In these challenging times, Export Development Canada (EDC) is keeping a close eye on how the pandemic is affecting Canadian companies and the global economy. To help you monitor overall progress, our monthly Canadian Economic Recovery Tracker (CERT) offers timely insights from a variety of indicators—available several weeks before official statistics are released. For more information on the CERT methodology, click here.
Following the initial plunge in economic activity back in spring 2020, Canadian businesses and consumers appear to have adjusted their operations and habits with each successive wave of COVID-19 cases. These outbreaks and related concerns have been replaced by new risks, like inflation and lower growth prospects. Canadians are still experiencing the effects of prolonged supply chain issues and tighter monetary policy.
As of Nov. 18, the CERT sits at 5% below pre-pandemic levels.
Since the October CERT release, new weekly COVID-19 cases have trended downward with hospitalizations low in Canada. Most restrictions have been lifted across the country, but the seasonal increase in respiratory viruses this fall could lead to an increase in cases as some provinces discuss potentially bringing back mask usage.
Financial markets continue to be extremely volatile amid tightening monetary policy in response to record inflation. The TSX further declined since our last release. The Canadian price of oil (Western Canada Select) declined further as demand softens and oil is released from the U.S. Strategic Petroleum Reserve. The WCS price now hovers at US$56 a barrel.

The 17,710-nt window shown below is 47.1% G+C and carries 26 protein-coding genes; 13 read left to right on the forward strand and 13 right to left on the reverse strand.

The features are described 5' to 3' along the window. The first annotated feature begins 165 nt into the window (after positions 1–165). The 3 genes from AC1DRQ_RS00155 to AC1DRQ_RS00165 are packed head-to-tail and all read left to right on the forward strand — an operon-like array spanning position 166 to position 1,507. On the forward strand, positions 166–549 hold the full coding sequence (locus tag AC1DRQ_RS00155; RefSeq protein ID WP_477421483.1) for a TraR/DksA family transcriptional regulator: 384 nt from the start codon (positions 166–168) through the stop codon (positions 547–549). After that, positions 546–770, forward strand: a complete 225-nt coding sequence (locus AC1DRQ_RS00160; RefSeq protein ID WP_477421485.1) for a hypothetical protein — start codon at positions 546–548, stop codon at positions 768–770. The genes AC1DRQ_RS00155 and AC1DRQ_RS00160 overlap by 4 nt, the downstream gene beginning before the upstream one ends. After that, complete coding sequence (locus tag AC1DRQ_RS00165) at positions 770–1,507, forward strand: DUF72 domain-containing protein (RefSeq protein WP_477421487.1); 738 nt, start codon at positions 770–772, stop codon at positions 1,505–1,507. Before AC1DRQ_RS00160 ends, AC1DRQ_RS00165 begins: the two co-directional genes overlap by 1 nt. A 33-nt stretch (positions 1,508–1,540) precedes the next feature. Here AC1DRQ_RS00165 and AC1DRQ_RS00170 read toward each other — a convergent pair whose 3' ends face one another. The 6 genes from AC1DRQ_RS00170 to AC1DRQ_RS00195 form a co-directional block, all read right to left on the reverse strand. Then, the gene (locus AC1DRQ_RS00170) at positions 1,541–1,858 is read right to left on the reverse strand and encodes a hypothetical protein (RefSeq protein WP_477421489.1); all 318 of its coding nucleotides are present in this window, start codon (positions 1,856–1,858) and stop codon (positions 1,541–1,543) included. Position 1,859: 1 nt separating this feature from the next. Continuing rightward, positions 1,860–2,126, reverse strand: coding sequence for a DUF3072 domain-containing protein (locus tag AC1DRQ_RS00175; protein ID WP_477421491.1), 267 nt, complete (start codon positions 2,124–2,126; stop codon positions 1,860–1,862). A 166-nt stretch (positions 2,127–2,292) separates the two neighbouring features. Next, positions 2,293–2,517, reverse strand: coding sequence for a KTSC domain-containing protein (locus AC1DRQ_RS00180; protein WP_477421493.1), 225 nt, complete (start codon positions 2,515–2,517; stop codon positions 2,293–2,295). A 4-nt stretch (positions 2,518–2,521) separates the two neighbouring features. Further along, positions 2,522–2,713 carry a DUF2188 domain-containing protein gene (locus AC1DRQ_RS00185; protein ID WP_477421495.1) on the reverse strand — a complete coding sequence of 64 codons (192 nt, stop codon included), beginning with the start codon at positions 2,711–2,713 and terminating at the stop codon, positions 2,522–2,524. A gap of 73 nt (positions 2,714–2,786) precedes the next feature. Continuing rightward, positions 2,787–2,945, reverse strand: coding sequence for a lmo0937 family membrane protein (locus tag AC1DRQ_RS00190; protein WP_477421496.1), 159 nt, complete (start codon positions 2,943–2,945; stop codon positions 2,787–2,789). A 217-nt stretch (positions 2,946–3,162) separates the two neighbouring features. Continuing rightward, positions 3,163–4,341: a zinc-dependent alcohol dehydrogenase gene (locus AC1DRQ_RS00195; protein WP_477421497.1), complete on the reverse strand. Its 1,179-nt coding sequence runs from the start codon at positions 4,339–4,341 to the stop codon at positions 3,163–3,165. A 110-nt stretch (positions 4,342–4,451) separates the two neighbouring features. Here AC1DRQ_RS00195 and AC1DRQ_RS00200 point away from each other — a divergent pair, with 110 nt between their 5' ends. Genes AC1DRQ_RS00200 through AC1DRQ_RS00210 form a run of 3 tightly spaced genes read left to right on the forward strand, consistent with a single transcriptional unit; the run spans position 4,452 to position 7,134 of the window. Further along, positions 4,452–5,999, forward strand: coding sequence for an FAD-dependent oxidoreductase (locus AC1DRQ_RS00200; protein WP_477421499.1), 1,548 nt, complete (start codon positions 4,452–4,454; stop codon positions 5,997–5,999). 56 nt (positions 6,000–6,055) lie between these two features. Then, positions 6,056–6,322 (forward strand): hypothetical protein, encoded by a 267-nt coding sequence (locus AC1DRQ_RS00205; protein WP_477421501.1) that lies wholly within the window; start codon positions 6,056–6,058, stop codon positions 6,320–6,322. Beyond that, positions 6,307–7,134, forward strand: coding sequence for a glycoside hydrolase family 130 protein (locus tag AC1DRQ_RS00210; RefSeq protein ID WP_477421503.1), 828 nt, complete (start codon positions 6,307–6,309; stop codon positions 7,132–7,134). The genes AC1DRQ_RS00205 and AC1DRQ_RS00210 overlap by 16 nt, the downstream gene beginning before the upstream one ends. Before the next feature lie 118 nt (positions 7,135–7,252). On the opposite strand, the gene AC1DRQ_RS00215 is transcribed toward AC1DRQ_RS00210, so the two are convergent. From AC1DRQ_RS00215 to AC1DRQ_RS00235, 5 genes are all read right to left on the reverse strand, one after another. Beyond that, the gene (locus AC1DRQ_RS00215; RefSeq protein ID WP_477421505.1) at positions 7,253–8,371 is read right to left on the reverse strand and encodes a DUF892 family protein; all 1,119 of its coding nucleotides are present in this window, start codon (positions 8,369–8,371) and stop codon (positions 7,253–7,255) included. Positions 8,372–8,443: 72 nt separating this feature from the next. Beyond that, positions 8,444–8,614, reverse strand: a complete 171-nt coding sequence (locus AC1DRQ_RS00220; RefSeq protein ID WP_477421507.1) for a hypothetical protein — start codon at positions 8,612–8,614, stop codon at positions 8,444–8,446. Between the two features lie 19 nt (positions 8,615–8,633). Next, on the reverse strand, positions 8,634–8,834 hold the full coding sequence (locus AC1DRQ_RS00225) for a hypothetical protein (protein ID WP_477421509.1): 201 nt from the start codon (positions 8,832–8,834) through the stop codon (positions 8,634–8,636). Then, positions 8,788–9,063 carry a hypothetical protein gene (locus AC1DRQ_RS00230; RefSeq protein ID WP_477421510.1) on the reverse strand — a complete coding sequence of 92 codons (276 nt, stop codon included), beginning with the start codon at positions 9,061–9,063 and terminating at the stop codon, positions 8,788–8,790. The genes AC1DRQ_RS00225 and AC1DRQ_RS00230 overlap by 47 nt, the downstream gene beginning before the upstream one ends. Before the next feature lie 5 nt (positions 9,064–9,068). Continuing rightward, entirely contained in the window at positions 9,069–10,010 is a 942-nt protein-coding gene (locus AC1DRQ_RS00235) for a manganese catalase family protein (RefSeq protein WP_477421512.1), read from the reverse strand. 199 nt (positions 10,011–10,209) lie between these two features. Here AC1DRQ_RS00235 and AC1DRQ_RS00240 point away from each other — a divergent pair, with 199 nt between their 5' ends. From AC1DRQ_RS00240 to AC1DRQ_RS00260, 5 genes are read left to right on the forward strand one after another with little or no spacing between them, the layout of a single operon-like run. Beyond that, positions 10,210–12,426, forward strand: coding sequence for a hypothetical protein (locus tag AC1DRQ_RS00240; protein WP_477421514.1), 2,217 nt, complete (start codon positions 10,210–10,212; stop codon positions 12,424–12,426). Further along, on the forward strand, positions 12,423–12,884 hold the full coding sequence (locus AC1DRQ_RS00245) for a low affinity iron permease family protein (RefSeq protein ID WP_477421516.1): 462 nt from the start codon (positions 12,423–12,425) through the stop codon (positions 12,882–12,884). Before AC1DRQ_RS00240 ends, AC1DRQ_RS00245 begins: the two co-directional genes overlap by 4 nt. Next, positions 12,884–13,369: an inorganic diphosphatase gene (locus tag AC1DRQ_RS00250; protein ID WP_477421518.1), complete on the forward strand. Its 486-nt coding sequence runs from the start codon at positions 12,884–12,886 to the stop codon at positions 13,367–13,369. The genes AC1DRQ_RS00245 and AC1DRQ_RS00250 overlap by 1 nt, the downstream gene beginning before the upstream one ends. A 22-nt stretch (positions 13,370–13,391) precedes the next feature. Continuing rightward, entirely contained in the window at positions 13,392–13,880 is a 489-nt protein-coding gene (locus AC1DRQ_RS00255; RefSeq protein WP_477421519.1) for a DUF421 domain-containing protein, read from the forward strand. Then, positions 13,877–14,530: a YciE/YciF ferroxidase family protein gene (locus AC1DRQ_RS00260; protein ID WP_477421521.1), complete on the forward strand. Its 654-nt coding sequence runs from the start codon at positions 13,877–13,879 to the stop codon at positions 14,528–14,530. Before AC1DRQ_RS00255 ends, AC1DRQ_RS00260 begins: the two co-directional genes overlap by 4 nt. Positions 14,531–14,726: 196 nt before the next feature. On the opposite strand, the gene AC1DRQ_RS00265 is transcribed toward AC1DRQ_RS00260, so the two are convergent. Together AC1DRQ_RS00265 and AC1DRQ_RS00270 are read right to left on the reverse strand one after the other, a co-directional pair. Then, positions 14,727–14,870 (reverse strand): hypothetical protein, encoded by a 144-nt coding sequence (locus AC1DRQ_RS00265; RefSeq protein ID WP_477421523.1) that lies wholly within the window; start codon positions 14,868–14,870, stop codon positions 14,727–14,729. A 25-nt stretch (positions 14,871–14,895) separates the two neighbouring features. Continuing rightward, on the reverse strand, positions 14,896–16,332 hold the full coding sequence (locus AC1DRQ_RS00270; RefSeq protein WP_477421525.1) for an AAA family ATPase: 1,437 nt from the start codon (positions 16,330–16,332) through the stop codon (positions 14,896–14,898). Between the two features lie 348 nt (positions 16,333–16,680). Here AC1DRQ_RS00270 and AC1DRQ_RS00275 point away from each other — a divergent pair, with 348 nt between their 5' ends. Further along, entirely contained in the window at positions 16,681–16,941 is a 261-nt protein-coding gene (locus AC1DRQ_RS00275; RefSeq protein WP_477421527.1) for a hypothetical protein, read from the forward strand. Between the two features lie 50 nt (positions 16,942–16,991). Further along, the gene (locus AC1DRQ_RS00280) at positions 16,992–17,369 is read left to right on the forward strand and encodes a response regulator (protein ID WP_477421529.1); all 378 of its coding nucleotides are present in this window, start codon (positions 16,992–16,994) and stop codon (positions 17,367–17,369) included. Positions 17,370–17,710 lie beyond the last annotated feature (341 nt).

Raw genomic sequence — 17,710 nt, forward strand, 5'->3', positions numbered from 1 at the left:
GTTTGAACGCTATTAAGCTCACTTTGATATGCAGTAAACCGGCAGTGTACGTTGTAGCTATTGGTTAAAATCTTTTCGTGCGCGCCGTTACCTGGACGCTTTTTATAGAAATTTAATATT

The transportation and mobility index further improved. Workplace activity showed slight signs of improvement while most other mobility indicators showed little changes. Freight activity was the largest contributor to this component as it now reaches above pre-pandemic levels. Flight activity is still somewhat suppressed, but domestic air travel continued to near pre-pandemic levels.
Business and consumer sentiments continue to weaken as monetary policy tightens and geopolitical tensions remain high. Inflation remains elevated, with further rate hikes expected, and short-term global growth prospects are lower. More specifically, consumer confidence dropped to its lowest levels since June 2020. Businesses are less optimistic with expectations of weaker orders.
Housing, spending and employment* indicators improved slightly. Growth of online job postings slightly rose. Hours worked has remained at their previous levels. As the Bank of Canada rapidly increases interest rates, housing market activity is slowing, which now sits at 22.3% below pre-pandemic levels. Mobility activity across retail and recreation centres remains above pre-pandemic levels and shows signs of improvement.
*Note: The housing, spending and employment component formerly included a consumer spending series, which has been substituted with a targeted mobility index. The transportation and mobility index has been adjusted accordingly.